AOC President John Coates proposed this high water mark after the Lance Armstrong scandal blew up this past summer. It also comes in the wake of the Australian Crimes Commission releasing a report last week that linked doping to organized crime and said it is widespread in Australian sports.




Drought     Photo: the Italian voice/Flickr

Middle East Losing Oceans of Water

38 trillion gallons gone in seven years

In less than a decade, the Middle East has lost stocks of freshwater amounting to the size of the Dead Sea, according to a new study from NASA.

Examining seven years' worth of data from two gravity-measuring satellites, researchers found that Turkey, Syria, Iran, and Iraq had lost an unprecedented 117 million acre feet, or 38 trillion gallons, of water.

The study is the latest evidence of a worsening water crisis in the Middle East, where demands from growing populations, war, and the worsening effects of climate change are raising the prospect that some countries could face severe water shortages in the decades to come. Some like impoverished Yemen blame their water woes on the semi-arid conditions and the grinding poverty while the oil-rich Gulf faces water shortages mostly due to the economic boom that has created glistening cities out of the desert.

In a report released during the U.N. climate talks in Qatar, the World Bank concluded among the most critical problems in the Middle East and North Africa will be worsening water shortages. The region already has the lowest amount of freshwater in the world. With climate change, droughts in the region are expected to turn more extreme, water runoff is expected to decline 10 percent by 2050 while demand for water is expected to increase 60 percent by 2045.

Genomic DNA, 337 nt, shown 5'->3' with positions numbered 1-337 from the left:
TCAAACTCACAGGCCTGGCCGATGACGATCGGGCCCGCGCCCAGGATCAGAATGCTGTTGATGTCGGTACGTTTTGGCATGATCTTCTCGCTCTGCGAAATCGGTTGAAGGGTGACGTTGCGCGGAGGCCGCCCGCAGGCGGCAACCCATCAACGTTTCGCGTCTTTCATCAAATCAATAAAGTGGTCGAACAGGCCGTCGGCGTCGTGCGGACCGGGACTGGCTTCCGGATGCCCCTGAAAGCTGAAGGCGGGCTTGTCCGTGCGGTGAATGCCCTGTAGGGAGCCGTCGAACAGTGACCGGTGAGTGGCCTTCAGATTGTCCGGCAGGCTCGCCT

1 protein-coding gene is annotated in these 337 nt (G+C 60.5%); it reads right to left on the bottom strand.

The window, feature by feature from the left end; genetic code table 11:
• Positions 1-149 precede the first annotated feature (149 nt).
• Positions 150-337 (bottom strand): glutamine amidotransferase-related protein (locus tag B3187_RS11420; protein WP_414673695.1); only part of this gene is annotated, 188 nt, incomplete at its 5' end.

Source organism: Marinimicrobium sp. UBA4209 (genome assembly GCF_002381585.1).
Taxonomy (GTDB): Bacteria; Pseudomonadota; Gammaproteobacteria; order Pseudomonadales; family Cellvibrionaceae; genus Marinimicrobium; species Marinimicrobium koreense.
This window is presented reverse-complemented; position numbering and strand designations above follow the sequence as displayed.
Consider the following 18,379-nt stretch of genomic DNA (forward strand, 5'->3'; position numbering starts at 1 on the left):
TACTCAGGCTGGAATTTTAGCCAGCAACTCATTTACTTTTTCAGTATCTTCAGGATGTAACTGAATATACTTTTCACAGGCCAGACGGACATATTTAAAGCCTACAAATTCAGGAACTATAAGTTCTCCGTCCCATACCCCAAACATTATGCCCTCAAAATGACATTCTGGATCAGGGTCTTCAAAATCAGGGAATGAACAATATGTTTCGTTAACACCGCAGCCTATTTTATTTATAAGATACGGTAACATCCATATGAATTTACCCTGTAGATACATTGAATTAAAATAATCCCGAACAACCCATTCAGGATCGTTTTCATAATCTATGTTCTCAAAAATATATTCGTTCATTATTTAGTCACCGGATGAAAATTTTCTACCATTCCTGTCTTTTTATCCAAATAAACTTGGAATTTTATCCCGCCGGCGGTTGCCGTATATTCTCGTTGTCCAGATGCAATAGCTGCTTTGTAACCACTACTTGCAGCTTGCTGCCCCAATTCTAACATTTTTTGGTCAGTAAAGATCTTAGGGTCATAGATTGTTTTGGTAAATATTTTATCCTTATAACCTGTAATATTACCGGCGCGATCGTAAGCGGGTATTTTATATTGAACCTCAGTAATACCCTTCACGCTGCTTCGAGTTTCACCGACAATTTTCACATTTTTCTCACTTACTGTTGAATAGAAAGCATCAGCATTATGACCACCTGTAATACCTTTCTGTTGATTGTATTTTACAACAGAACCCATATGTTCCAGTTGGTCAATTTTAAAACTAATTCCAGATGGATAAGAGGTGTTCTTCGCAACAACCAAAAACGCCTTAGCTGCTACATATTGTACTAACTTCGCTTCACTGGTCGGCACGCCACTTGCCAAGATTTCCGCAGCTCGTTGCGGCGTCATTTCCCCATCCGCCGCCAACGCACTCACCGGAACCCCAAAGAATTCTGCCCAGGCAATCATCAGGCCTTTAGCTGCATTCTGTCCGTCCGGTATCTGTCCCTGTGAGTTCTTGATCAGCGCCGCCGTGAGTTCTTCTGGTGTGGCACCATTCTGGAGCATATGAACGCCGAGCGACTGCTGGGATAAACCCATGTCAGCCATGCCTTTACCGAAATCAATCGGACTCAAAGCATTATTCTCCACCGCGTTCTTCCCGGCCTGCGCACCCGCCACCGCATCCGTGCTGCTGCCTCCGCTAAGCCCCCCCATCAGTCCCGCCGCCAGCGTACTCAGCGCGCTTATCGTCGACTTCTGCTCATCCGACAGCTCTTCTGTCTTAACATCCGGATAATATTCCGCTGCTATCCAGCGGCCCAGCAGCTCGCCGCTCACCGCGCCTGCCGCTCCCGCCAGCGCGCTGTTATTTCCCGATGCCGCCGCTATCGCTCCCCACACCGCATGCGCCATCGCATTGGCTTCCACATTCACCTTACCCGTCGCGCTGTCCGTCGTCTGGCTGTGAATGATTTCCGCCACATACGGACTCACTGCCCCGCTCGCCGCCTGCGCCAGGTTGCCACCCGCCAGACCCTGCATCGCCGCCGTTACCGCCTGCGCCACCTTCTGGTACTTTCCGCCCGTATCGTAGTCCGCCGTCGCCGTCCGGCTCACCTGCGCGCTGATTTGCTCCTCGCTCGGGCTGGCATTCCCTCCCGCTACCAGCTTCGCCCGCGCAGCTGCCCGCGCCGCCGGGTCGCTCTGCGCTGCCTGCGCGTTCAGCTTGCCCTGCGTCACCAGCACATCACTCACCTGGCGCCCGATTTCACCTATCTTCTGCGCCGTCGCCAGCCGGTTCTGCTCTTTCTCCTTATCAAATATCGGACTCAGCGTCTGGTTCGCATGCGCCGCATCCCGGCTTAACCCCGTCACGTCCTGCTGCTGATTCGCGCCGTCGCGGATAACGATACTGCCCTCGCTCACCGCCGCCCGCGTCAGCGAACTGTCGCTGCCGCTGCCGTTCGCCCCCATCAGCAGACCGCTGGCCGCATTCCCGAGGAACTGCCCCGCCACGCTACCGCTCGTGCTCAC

The report, which is set to be published Friday in Water Resources Journal, attributed about 60 percent of the reduction to overuse of underground reservoirs, with the remaining 40 percent coming from decreased snowpack and loss of surface water.

Via ABC News


Maker's Mark fermenting tanks     Photo: Kentucky Tourism

Maker's Mark to Dilute Bourbon by 7 Percent

Much to everyone's chagrin

Distiller Beam Inc. has raised hackles with the announcement that it plans to water down the bourbon Maker's Mark by three percent in an attempt to meet overwhelming demand. Unfortunately, according to The Atlantic, the manufacturer's three percent ABV reduction works out to an actual alcohol loss of 6.7 percent.

The reaction has been swift and largely negative, but it will be a few weeks before the new formula will hit the shelves.

The proof, so to speak, will be in the pouring. Huerta, who is set to open a bourbon bar in Houston this spring that will feature up to 150 bourbons—if they are available—said she’s worried that Maker’s, which has always been a trendsetter in the industry, is setting a dangerous precedent.

“It’s been difficult to get Maker’s for the last several months, supply has been so tight,” Alba [Huerta, general manager of the nationally renowned cocktail bar Anvil] said. “And other distilleries are in the same position as Maker’s, without enough product to go around. But with this decision, I fear that dilution will become the solution for other distilleries, too.”

“I’d rather wait six months and fight to get the whiskey I want than to put something on my shelf that is inferior.”

Via Time